We also identified three new and seven previously published polymorphic variants in PINK1 (table 1). None of the common polymorphisms were associated with Parkinson’s disease (p>0.05). Distributions of genotypes were in Hardy–Weinberg equilibrium. We identified one as yet undescribed exonic c.1745G→T mutation removing the stop codon (Stop582Leu), leading to the translation of nine additional amino acids until the next stop codon occurred. This variant was found in one patient and two controls and has unknown pathogenic significance. Two novel exonic variants were silent mutations. Both were found only in one patient each and were not present in control chromosomes. Deletions or multiplications of the PINK1 gene were not identified in any of the patients.
Patient P392 is a 45-year-old man carrying a heterozygous Gly411Ser mutation. His parkinsonian syndrome started at age 43 years, with bradykinesia, mild rigidity, resting tremor and a marked hypomimia. The bradykinesia on the left side is now severe. Dopaminergic treatment has so far not been started. The patient’s father has also recently been diagnosed with Parkinson’s disease at the age of 63 years, and sequencing of PINK1 exon 6 confirmed that he is also carrying the same mutation. Two of the father’s uncles had received a diagnosis of Parkinson’s disease (fig 1B).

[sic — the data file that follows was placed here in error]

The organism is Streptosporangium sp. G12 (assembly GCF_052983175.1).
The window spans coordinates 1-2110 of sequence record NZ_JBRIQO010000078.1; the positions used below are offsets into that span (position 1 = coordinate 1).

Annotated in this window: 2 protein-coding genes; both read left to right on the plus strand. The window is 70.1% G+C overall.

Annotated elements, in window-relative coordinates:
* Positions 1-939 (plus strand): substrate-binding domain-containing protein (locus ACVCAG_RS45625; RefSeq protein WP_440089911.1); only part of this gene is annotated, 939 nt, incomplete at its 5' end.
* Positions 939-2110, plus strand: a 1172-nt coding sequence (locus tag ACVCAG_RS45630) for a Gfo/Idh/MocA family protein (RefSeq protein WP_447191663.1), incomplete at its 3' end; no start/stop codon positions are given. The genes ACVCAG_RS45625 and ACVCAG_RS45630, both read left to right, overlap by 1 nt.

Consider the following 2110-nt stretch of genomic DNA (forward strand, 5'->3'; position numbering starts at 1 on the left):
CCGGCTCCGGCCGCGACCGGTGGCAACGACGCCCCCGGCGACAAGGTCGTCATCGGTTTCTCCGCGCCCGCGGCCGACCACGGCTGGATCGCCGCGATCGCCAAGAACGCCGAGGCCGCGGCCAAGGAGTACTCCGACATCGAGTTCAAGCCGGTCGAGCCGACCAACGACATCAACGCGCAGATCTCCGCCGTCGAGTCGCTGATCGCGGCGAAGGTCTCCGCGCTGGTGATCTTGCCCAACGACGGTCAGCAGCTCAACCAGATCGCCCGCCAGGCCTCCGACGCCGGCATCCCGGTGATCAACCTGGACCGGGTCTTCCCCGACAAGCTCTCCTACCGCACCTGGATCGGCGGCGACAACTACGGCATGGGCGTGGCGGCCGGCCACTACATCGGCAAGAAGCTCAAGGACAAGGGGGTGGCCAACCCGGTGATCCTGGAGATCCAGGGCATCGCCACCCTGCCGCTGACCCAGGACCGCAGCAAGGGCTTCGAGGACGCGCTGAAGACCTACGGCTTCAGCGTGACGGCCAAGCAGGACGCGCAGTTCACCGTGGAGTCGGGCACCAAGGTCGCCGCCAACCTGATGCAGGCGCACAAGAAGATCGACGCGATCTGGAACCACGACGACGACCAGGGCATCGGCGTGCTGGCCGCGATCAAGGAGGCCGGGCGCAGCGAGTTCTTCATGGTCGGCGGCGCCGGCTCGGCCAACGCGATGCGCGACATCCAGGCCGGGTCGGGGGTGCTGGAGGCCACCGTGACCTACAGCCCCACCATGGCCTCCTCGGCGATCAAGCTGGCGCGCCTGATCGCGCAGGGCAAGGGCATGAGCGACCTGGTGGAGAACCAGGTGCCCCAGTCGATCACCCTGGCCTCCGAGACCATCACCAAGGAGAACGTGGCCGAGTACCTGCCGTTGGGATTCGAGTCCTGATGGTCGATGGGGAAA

Patient P371 is a 60-year-old woman who is heterozygous for the same Gly411Ser mutation. Age at onset in this patient was 50 years. She presented with typical asymmetric parkinsonism, with an excellent response to dopaminergic treatment. However, she developed severe levodopa-induced fluctuations, and subthalamic deep brain stimulators were introduced 1 year ago with a very good effect. There is no history of neurodegenerative disorders in her family.
Finally, patient P266 was diagnosed with Parkinson’s disease 4 years ago at the age of 58 years. He has a slowly progressive parkinsonian syndrome of mild bradykinesia, action tremor and rigidity. He carries a Pro498Leu mutation and has not yet been introduced to dopaminergic treatment. A paternal uncle was diagnosed with Parkinson’s disease, but he was not available for examination. The patient has a brother with an atypical action tremor without other signs of parkinsonism.